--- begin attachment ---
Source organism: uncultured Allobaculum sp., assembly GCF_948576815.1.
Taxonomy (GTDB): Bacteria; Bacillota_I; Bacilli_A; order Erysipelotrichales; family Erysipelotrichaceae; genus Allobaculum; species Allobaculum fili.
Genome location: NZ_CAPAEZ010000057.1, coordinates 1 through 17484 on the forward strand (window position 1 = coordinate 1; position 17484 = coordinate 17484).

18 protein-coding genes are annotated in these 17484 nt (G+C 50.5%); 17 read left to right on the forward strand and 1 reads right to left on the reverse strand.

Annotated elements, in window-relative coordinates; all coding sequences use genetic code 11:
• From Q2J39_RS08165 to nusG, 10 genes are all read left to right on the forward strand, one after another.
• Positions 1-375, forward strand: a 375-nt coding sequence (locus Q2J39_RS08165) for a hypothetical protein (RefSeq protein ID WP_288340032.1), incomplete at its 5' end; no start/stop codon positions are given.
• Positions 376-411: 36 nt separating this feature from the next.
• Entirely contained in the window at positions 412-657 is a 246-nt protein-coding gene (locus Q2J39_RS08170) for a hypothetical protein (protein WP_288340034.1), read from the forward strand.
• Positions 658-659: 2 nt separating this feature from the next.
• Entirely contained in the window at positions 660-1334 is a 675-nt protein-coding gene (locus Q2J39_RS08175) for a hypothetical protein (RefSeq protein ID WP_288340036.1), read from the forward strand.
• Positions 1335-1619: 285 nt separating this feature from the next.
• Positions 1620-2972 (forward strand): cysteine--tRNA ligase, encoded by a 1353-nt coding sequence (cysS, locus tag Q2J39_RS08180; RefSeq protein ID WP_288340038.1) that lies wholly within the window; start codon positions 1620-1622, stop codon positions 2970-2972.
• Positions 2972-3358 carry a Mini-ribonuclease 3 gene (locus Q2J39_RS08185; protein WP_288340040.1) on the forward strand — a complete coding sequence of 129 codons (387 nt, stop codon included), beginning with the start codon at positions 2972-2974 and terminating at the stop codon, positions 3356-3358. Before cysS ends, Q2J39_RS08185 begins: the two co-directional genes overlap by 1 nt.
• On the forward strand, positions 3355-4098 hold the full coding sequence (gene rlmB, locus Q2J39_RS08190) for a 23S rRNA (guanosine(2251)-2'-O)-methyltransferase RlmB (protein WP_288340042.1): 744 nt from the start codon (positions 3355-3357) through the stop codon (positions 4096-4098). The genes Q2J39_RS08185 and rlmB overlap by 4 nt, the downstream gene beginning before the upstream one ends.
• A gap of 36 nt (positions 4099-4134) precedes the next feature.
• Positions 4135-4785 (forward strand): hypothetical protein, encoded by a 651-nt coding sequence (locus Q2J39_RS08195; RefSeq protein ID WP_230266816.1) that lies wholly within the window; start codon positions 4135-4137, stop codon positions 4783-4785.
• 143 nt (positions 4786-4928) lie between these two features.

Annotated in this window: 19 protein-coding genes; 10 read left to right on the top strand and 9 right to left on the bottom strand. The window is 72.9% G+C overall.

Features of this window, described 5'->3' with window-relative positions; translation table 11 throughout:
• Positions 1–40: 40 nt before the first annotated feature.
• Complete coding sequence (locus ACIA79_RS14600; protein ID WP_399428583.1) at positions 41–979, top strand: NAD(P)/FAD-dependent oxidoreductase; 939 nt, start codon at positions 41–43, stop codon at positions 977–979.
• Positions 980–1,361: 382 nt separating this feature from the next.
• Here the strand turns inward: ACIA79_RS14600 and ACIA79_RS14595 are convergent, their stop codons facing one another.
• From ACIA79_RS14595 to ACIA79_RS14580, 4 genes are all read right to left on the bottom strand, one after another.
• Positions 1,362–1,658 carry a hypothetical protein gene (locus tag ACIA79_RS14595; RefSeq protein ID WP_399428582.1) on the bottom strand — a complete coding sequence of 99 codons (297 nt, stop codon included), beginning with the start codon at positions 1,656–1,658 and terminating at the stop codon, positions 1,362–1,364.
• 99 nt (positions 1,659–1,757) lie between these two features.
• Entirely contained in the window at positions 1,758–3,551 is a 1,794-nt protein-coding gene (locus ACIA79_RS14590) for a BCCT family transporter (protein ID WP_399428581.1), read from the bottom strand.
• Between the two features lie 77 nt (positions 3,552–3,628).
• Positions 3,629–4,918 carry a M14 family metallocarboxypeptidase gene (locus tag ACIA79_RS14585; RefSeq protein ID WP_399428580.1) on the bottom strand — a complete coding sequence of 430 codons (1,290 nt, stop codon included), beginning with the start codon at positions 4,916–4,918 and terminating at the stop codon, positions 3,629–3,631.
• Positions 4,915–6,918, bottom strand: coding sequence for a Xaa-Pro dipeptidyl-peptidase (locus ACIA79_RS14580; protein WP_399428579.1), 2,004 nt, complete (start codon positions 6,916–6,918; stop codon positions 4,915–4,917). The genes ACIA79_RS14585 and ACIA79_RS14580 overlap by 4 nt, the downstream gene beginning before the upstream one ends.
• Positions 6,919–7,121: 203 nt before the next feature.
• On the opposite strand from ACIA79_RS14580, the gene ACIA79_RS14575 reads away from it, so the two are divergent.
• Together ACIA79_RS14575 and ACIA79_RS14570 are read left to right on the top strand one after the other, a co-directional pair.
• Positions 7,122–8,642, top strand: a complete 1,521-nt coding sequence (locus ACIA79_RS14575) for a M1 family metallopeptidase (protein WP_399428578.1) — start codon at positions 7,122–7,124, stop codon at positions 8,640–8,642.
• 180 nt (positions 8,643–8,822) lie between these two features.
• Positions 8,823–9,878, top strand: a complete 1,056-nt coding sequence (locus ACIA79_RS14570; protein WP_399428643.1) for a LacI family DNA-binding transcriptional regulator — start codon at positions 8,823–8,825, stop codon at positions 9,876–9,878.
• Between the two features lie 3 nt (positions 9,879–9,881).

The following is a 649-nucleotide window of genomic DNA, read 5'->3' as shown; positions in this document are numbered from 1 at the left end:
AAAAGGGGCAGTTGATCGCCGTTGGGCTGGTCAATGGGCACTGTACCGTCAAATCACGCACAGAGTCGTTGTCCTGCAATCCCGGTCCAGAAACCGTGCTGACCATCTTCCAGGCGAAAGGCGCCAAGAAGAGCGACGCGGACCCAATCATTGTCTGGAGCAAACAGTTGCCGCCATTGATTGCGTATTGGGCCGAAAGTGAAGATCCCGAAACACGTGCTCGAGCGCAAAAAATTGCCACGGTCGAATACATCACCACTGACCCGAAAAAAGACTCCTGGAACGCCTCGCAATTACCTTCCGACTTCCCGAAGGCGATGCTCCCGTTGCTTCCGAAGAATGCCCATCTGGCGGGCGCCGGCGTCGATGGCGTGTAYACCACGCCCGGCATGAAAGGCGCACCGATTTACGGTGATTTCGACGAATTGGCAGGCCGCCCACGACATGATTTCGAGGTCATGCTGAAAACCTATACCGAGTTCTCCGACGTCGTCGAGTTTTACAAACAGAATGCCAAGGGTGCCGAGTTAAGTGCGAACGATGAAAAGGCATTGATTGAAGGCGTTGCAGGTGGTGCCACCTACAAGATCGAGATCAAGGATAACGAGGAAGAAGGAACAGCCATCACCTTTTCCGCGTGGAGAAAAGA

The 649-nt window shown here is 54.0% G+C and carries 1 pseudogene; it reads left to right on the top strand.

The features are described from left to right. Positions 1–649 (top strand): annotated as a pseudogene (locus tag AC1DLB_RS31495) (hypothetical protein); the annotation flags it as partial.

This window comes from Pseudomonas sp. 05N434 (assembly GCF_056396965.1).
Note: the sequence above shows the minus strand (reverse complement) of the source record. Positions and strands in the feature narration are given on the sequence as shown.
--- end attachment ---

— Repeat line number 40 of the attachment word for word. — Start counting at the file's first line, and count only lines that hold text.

AAAAGGGGCAGTTGATCGCCGTTGGGCTGGTCAATGGGCACTGTACCGTCAAATCACGCACAGAGTCGTTGTCCTGCAATCCCGGTCCAGAAACCGTGCTGACCATCTTCCAGGCGAAAGGCGCCAAGAAGAGCGACGCGGACCCAATCATTGTCTGGAGCAAACAGTTGCCGCCATTGATTGCGTATTGGGCCGAAAGTGAAGATCCCGAAACACGTGCTCGAGCGCAAAAAATTGCCACGGTCGAATACATCACCACTGACCCGAAAAAAGACTCCTGGAACGCCTCGCAATTACCTTCCGACTTCCCGAAGGCGATGCTCCCGTTGCTTCCGAAGAATGCCCATCTGGCGGGCGCCGGCGTCGATGGCGTGTAYACCACGCCCGGCATGAAAGGCGCACCGATTTACGGTGATTTCGACGAATTGGCAGGCCGCCCACGACATGATTTCGAGGTCATGCTGAAAACCTATACCGAGTTCTCCGACGTCGTCGAGTTTTACAAACAGAATGCCAAGGGTGCCGAGTTAAGTGCGAACGATGAAAAGGCATTGATTGAAGGCGTTGCAGGTGGTGCCACCTACAAGATCGAGATCAAGGATAACGAGGAAGAAGGAACAGCCATCACCTTTTCCGCGTGGAGAAAAGA